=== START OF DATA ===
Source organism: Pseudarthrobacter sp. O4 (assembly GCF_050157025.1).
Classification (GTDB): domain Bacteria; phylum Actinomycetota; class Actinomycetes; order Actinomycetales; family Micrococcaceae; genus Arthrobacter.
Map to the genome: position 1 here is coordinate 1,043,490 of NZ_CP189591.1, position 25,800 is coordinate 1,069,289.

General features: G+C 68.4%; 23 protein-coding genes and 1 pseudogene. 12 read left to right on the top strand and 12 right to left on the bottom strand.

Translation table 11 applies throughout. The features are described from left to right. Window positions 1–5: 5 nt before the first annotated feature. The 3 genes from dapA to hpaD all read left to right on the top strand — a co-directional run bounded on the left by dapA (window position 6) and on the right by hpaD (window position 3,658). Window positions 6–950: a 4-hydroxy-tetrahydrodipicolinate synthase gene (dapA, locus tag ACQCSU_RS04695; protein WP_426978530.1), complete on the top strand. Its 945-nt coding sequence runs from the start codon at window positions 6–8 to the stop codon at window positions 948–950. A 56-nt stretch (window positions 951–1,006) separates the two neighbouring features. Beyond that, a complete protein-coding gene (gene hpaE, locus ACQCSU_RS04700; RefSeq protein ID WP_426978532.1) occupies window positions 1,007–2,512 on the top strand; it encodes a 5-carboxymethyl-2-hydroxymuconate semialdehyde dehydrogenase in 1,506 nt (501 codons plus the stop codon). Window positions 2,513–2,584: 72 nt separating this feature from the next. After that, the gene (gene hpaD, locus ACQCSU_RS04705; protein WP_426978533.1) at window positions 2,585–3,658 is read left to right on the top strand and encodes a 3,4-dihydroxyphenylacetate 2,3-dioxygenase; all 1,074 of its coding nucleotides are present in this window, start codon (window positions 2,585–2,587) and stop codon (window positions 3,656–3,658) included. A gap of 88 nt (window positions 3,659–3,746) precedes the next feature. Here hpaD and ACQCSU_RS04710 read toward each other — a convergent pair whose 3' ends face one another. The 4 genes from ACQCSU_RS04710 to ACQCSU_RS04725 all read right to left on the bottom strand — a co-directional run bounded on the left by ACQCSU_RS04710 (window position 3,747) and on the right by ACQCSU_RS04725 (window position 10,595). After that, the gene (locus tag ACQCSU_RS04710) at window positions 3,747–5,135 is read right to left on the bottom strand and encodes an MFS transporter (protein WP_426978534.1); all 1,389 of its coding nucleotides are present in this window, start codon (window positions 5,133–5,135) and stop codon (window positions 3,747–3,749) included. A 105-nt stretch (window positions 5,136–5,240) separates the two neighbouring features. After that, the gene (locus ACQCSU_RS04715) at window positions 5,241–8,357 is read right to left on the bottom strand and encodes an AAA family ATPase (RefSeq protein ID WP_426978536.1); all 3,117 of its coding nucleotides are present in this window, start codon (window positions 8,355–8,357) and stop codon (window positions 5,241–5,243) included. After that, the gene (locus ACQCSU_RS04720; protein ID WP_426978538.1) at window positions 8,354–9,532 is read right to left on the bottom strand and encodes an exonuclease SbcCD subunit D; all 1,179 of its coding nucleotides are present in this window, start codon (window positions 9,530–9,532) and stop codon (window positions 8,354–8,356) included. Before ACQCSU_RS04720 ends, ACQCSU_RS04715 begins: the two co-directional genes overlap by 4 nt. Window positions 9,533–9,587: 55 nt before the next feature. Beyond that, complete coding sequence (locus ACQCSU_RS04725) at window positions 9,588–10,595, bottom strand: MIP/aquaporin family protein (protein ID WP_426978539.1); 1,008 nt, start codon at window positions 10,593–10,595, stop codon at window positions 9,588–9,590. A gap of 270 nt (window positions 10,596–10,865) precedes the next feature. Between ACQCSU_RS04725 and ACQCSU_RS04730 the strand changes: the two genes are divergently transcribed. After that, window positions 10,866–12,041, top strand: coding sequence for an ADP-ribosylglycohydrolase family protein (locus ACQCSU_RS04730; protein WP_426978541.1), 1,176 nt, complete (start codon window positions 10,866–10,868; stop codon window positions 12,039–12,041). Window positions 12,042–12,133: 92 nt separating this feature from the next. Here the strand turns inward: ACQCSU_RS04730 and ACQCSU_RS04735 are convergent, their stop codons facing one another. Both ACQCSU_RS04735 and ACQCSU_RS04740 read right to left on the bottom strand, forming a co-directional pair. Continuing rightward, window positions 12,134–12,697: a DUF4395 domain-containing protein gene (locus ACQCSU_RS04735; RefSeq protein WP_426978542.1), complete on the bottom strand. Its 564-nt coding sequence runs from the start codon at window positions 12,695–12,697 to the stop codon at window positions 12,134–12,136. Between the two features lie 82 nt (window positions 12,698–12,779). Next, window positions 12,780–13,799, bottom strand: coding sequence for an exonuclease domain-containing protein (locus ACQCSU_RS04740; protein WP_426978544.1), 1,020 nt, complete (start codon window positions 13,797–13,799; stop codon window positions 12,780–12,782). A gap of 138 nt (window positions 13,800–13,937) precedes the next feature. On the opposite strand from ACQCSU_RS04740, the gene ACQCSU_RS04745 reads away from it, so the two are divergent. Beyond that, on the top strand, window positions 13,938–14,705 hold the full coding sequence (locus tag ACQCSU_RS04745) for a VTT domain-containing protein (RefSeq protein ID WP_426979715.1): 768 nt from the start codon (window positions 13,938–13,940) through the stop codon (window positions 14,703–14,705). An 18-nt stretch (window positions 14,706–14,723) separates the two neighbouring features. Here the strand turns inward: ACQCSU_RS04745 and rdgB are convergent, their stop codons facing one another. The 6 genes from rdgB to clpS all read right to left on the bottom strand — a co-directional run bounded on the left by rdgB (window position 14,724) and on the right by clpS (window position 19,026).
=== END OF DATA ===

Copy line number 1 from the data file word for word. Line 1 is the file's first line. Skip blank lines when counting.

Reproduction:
Source organism: Pseudarthrobacter sp. O4 (assembly GCF_050157025.1).